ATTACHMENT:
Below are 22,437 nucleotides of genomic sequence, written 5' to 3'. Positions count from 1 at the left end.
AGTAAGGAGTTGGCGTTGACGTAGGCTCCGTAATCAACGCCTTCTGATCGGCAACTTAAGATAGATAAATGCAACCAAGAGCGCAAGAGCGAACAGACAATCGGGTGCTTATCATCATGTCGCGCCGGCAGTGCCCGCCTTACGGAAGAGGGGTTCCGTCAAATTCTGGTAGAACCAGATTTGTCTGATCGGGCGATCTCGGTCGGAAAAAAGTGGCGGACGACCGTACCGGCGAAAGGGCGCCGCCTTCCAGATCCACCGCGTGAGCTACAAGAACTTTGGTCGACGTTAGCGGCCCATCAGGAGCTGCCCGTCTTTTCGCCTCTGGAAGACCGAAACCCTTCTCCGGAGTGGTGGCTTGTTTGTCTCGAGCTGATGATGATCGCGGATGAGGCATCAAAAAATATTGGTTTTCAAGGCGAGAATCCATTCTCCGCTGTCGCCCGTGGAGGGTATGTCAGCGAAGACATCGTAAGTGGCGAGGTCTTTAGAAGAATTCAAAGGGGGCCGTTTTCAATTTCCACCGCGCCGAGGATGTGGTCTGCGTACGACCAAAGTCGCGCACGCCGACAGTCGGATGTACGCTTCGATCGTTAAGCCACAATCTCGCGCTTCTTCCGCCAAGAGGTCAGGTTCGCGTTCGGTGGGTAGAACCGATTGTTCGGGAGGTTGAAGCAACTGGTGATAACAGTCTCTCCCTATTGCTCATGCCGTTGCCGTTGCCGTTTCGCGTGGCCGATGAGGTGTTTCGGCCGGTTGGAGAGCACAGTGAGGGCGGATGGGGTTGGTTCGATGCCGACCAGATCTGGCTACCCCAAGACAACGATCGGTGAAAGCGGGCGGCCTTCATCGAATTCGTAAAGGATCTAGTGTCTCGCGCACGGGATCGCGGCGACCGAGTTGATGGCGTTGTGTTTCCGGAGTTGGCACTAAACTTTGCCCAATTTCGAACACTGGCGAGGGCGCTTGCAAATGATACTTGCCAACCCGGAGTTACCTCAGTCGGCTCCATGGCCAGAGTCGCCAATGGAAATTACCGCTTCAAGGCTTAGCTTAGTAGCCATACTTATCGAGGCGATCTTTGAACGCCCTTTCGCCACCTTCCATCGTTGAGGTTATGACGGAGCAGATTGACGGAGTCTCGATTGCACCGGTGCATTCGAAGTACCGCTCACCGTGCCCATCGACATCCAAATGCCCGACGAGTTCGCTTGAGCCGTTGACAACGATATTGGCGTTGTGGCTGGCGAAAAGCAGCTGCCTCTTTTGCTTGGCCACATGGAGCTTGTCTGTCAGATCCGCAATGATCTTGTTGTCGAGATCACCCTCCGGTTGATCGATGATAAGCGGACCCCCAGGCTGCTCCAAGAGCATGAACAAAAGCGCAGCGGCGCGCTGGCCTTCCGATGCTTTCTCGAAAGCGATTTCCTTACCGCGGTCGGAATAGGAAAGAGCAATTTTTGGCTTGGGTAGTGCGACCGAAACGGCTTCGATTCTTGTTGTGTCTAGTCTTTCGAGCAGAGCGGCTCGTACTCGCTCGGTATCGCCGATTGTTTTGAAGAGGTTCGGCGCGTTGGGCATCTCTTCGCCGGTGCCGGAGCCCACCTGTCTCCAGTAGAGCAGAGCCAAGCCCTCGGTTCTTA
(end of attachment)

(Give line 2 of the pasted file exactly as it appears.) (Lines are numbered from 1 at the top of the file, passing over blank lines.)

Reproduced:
AGTAAGGAGTTGGCGTTGACGTAGGCTCCGTAATCAACGCCTTCTGATCGGCAACTTAAGATAGATAAATGCAACCAAGAGCGCAAGAGCGAACAGACAATCGGGTGCTTATCATCATGTCGCGCCGGCAGTGCCCGCCTTACGGAAGAGGGGTTCCGTCAAATTCTGGTAGAACCAGATTTGTCTGATCGGGCGATCTCGGTCGGAAAAAAGTGGCGGACGACCGTACCGGCGAAAGGGCGCCGCCTTCCAGATCCACCGCGTGAGCTACAAGAACTTTGGTCGACGTTAGCGGCCCATCAGGAGCTGCCCGTCTTTTCGCCTCTGGAAGACCGAAACCCTTCTCCGGAGTGGTGGCTTGTTTGTCTCGAGCTGATGATGATCGCGGATGAGGCATCAAAAAATATTGGTTTTCAAGGCGAGAATCCATTCTCCGCTGTCGCCCGTGGAGGGTATGTCAGCGAAGACATCGTAAGTGGCGAGGTCTTTAGAAGAATTCAAAGGGGGCCGTTTTCAATTTCCACCGCGCCGAGGATGTGGTCTGCGTACGACCAAAGTCGCGCACGCCGACAGTCGGATGTACGCTTCGATCGTTAAGCCACAATCTCGCGCTTCTTCCGCCAAGAGGTCAGGTTCGCGTTCGGTGGGTAGAACCGATTGTTCGGGAGGTTGAAGCAACTGGTGATAACAGTCTCTCCCTATTGCTCATGCCGTTGCCGTTGCCGTTTCGCGTGGCCGATGAGGTGTTTCGGCCGGTTGGAGAGCACAGTGAGGGCGGATGGGGTTGGTTCGATGCCGACCAGATCTGGCTACCCCAAGACAACGATCGGTGAAAGCGGGCGGCCTTCATCGAATTCGTAAAGGATCTAGTGTCTCGCGCACGGGATCGCGGCGACCGAGTTGATGGCGTTGTGTTTCCGGAGTTGGCACTAAACTTTGCCCAATTTCGAACACTGGCGAGGGCGCTTGCAAATGATACTTGCCAACCCGGAGTTACCTCAGTCGGCTCCATGGCCAGAGTCGCCAATGGAAATTACCGCTTCAAGGCTTAGCTTAGTAGCCATACTTATCGAGGCGATCTTTGAACGCCCTTTCGCCACCTTCCATCGTTGAGGTTATGACGGAGCAGATTGACGGAGTCTCGATTGCACCGGTGCATTCGAAGTACCGCTCACCGTGCCCATCGACATCCAAATGCCCGACGAGTTCGCTTGAGCCGTTGACAACGATATTGGCGTTGTGGCTGGCGAAAAGCAGCTGCCTCTTTTGCTTGGCCACATGGAGCTTGTCTGTCAGATCCGCAATGATCTTGTTGTCGAGATCACCCTCCGGTTGATCGATGATAAGCGGACCCCCAGGCTGCTCCAAGAGCATGAACAAAAGCGCAGCGGCGCGCTGGCCTTCCGATGCTTTCTCGAAAGCGATTTCCTTACCGCGGTCGGAATAGGAAAGAGCAATTTTTGGCTTGGGTAGTGCGACCGAAACGGCTTCGATTCTTGTTGTGTCTAGTCTTTCGAGCAGAGCGGCTCGTACTCGCTCGGTATCGCCGATTGTTTTGAAGAGGTTCGGCGCGTTGGGCATCTCTTCGCCGGTGCCGGAGCCCACCTGTCTCCAGTAGAGCAGAGCCAAGCCCTCGGTTCTTA